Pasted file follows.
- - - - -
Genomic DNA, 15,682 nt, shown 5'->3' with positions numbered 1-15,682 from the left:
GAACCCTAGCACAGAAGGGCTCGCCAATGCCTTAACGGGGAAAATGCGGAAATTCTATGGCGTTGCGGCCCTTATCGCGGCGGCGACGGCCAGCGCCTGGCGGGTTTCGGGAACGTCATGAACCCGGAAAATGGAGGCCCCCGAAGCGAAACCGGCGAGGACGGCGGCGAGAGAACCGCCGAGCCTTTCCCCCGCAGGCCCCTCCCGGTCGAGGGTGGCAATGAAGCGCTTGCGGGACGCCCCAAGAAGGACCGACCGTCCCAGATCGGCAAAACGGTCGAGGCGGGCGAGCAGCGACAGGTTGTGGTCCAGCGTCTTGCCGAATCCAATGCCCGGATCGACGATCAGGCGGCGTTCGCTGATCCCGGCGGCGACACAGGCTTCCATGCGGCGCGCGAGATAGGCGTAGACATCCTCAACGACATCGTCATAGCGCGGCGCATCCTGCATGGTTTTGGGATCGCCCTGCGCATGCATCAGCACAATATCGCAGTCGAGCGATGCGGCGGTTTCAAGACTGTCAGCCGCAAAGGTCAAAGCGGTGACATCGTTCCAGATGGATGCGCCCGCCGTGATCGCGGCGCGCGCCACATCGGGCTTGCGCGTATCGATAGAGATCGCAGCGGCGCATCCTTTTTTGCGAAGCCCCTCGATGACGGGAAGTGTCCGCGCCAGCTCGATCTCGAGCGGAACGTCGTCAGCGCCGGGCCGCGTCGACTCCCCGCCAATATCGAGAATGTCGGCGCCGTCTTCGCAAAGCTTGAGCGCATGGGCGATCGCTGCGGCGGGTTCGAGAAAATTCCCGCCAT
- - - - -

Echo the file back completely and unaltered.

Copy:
Genomic DNA, 15,682 nt, shown 5'->3' with positions numbered 1-15,682 from the left:
GAACCCTAGCACAGAAGGGCTCGCCAATGCCTTAACGGGGAAAATGCGGAAATTCTATGGCGTTGCGGCCCTTATCGCGGCGGCGACGGCCAGCGCCTGGCGGGTTTCGGGAACGTCATGAACCCGGAAAATGGAGGCCCCCGAAGCGAAACCGGCGAGGACGGCGGCGAGAGAACCGCCGAGCCTTTCCCCCGCAGGCCCCTCCCGGTCGAGGGTGGCAATGAAGCGCTTGCGGGACGCCCCAAGAAGGACCGACCGTCCCAGATCGGCAAAACGGTCGAGGCGGGCGAGCAGCGACAGGTTGTGGTCCAGCGTCTTGCCGAATCCAATGCCCGGATCGACGATCAGGCGGCGTTCGCTGATCCCGGCGGCGACACAGGCTTCCATGCGGCGCGCGAGATAGGCGTAGACATCCTCAACGACATCGTCATAGCGCGGCGCATCCTGCATGGTTTTGGGATCGCCCTGCGCATGCATCAGCACAATATCGCAGTCGAGCGATGCGGCGGTTTCAAGACTGTCAGCCGCAAAGGTCAAAGCGGTGACATCGTTCCAGATGGATGCGCCCGCCGTGATCGCGGCGCGCGCCACATCGGGCTTGCGCGTATCGATAGAGATCGCAGCGGCGCATCCTTTTTTGCGAAGCCCCTCGATGACGGGAAGTGTCCGCGCCAGCTCGATCTCGAGCGGAACGTCGTCAGCGCCGGGCCGCGTCGACTCCCCGCCAATATCGAGAATGTCGGCGCCGTCTTCGCAAAGCTTGAGCGCATGGGCGATCGCTGCGGCGGGTTCGAGAAAATTCCCGCCAT